First off let me start with a confession. The busyness of life has gotten the better of this family this past month and we have only managed to squeeze in a few days of family devotion time yet as I look at those few times, I always see such beauty.
One of the days we managed to do Good Dirt, was a day on which Jesus taught us not to worry. Matthew 6:26 has always been one of my favorite verses; however, it was not in the context of worry for me, rather a reminder of my value as a person—that I am valuable enough to be cared for by God. I realized as I went through these verses with my children that it is easy for children growing up in a healthy household to trust God to provide for them because their parents do. It is as we grow up and begin to see the world around us that we start to need to learn this lesson of “do not worry”.
In the past year, I have been witness to many tragedies, horror stories and realities, that thankfully as a child, I didn’t know could happen to people I actually knew. It is seeing this reality, these horrors of the world around me that causes me to know why Jesus taught about not worrying in Matthew 6. When you begin to realize that these troubles of the world are a real thing, are not unusual, the temptation to fall into worry and thinking of the great “what if?” of life can become all consuming, which is why once again I say a prayer of gratefulness of being a parent.
When you are in the middle of toddler and baby chaos some days it’s easy to fall into envy of single or childless people. But wait, what does that have to do with worry? Well I may homeschool my son, but daily my children teach me in God’s ways. As we read this scripture I asked my children what three things Jesus specifically says not to worry about, and my son quickly responses “food, your clothes and the day.” That’s when it hits me, we often fear the day, the moment when each day no longer becomes a blessing but rather a day of “what if.”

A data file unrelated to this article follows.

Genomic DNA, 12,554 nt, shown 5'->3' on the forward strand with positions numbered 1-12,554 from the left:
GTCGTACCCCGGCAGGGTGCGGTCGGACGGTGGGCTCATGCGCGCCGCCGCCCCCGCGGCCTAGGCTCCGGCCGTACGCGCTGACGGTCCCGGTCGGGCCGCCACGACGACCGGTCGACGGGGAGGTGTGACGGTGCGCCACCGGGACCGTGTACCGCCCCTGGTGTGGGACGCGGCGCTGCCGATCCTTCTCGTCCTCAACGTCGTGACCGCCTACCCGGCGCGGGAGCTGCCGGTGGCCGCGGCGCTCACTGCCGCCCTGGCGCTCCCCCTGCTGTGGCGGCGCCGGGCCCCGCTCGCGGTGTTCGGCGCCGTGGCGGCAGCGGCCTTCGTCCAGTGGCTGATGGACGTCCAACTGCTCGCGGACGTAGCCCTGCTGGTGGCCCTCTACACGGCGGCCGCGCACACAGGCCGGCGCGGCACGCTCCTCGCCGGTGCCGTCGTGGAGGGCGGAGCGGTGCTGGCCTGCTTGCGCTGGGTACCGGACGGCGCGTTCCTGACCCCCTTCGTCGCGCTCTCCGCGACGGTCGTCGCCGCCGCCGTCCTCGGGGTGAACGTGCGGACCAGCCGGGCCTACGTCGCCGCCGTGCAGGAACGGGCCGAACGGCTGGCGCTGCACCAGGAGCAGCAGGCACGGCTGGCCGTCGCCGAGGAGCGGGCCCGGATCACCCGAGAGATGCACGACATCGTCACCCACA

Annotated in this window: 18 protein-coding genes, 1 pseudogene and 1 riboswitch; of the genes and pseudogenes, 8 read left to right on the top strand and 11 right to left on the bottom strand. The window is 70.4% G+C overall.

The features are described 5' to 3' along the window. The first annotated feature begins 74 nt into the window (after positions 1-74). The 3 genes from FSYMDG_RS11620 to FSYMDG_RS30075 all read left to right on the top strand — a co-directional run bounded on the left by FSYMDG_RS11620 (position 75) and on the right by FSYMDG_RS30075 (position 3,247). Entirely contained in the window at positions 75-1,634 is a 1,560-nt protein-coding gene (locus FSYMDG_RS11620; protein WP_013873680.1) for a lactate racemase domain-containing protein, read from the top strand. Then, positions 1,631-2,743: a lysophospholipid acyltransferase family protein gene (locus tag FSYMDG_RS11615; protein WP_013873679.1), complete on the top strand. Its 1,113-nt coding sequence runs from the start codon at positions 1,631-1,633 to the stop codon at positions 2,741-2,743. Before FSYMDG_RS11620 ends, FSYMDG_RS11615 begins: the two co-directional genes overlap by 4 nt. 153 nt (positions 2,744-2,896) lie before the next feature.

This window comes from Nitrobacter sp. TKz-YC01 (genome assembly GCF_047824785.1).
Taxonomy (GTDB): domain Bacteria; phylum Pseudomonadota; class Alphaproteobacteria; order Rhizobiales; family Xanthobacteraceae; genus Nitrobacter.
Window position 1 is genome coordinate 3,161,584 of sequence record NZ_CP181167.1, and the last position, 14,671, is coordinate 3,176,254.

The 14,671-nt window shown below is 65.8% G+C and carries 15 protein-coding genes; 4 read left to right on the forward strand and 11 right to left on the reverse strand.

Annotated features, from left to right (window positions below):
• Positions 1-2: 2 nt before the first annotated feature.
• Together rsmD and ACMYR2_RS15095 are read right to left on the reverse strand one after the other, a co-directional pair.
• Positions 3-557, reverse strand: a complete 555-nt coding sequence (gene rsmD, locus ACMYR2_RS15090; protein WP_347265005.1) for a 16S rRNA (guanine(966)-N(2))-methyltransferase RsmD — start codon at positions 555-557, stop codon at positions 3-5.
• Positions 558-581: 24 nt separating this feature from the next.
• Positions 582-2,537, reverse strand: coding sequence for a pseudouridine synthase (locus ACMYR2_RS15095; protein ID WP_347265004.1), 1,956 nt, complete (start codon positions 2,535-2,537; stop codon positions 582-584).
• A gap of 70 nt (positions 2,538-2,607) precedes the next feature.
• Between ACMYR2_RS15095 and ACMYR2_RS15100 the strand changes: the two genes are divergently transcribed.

To not worry is more easily said than done, it takes conscious effort every day to choose to not worry. One thing works best for me: a heart of gratitude. When I think on my worries, the things that could happen or what I do not have, I become frantic, irritable and frankly rather selfish. But when I think of all that I have, when each morning instead of waking up thinking of how little sleep I had, thinking on what a gift it is to have another day where I am healthy, blessed with three wonderful children, a great marriage, worries don’t find a way in. Celebrating that each day, each penny received, each plate of food put in front of me, is more than most in the world has, I find that peace and joy easily replace worry. This is something that my children teach me. The joy of having a favorite food, or a soda on a hot day, rejoicing over playing a great game with their friends and laughing at the fact that you can make another person laugh. Where is worry to be found amongst such? “Truly, I say to you, whoever does not receive the kingdom of God like a child shall not enter it.” Mark 10:15